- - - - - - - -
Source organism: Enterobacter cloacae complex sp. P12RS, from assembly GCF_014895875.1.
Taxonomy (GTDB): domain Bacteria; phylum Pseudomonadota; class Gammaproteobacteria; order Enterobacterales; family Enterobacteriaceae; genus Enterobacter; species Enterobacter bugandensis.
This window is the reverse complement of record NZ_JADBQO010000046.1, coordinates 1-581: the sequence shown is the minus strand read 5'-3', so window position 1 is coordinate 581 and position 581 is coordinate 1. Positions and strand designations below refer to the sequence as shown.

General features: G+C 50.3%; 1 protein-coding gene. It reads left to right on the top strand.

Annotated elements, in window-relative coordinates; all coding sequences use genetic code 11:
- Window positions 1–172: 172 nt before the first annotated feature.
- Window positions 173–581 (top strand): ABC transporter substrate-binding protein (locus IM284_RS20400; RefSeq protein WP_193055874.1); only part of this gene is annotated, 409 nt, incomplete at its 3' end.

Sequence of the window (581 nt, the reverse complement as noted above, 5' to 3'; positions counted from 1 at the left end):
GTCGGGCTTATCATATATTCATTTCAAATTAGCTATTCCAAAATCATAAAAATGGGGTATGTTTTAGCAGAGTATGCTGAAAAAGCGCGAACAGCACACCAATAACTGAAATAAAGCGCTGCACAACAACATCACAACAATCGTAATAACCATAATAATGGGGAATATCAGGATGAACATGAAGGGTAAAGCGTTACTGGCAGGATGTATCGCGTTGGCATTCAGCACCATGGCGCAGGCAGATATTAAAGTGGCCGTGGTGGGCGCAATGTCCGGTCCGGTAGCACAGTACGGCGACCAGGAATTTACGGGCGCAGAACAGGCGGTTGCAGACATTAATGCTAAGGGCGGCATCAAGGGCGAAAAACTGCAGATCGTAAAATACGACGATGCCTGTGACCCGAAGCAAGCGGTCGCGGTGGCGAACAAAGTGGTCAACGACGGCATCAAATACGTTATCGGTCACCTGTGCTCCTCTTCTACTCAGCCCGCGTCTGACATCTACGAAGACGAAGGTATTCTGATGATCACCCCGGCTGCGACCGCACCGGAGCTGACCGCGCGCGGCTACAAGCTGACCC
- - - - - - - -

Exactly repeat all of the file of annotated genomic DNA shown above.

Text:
Source organism: Enterobacter cloacae complex sp. P12RS, from assembly GCF_014895875.1.
Taxonomy (GTDB): domain Bacteria; phylum Pseudomonadota; class Gammaproteobacteria; order Enterobacterales; family Enterobacteriaceae; genus Enterobacter; species Enterobacter bugandensis.
This window is the reverse complement of record NZ_JADBQO010000046.1, coordinates 1-581: the sequence shown is the minus strand read 5'-3', so window position 1 is coordinate 581 and position 581 is coordinate 1. Positions and strand designations below refer to the sequence as shown.

General features: G+C 50.3%; 1 protein-coding gene. It reads left to right on the top strand.

Annotated elements, in window-relative coordinates; all coding sequences use genetic code 11:
- Window positions 1–172: 172 nt before the first annotated feature.
- Window positions 173–581 (top strand): ABC transporter substrate-binding protein (locus IM284_RS20400; RefSeq protein WP_193055874.1); only part of this gene is annotated, 409 nt, incomplete at its 3' end.

Sequence of the window (581 nt, the reverse complement as noted above, 5' to 3'; positions counted from 1 at the left end):
GTCGGGCTTATCATATATTCATTTCAAATTAGCTATTCCAAAATCATAAAAATGGGGTATGTTTTAGCAGAGTATGCTGAAAAAGCGCGAACAGCACACCAATAACTGAAATAAAGCGCTGCACAACAACATCACAACAATCGTAATAACCATAATAATGGGGAATATCAGGATGAACATGAAGGGTAAAGCGTTACTGGCAGGATGTATCGCGTTGGCATTCAGCACCATGGCGCAGGCAGATATTAAAGTGGCCGTGGTGGGCGCAATGTCCGGTCCGGTAGCACAGTACGGCGACCAGGAATTTACGGGCGCAGAACAGGCGGTTGCAGACATTAATGCTAAGGGCGGCATCAAGGGCGAAAAACTGCAGATCGTAAAATACGACGATGCCTGTGACCCGAAGCAAGCGGTCGCGGTGGCGAACAAAGTGGTCAACGACGGCATCAAATACGTTATCGGTCACCTGTGCTCCTCTTCTACTCAGCCCGCGTCTGACATCTACGAAGACGAAGGTATTCTGATGATCACCCCGGCTGCGACCGCACCGGAGCTGACCGCGCGCGGCTACAAGCTGACCC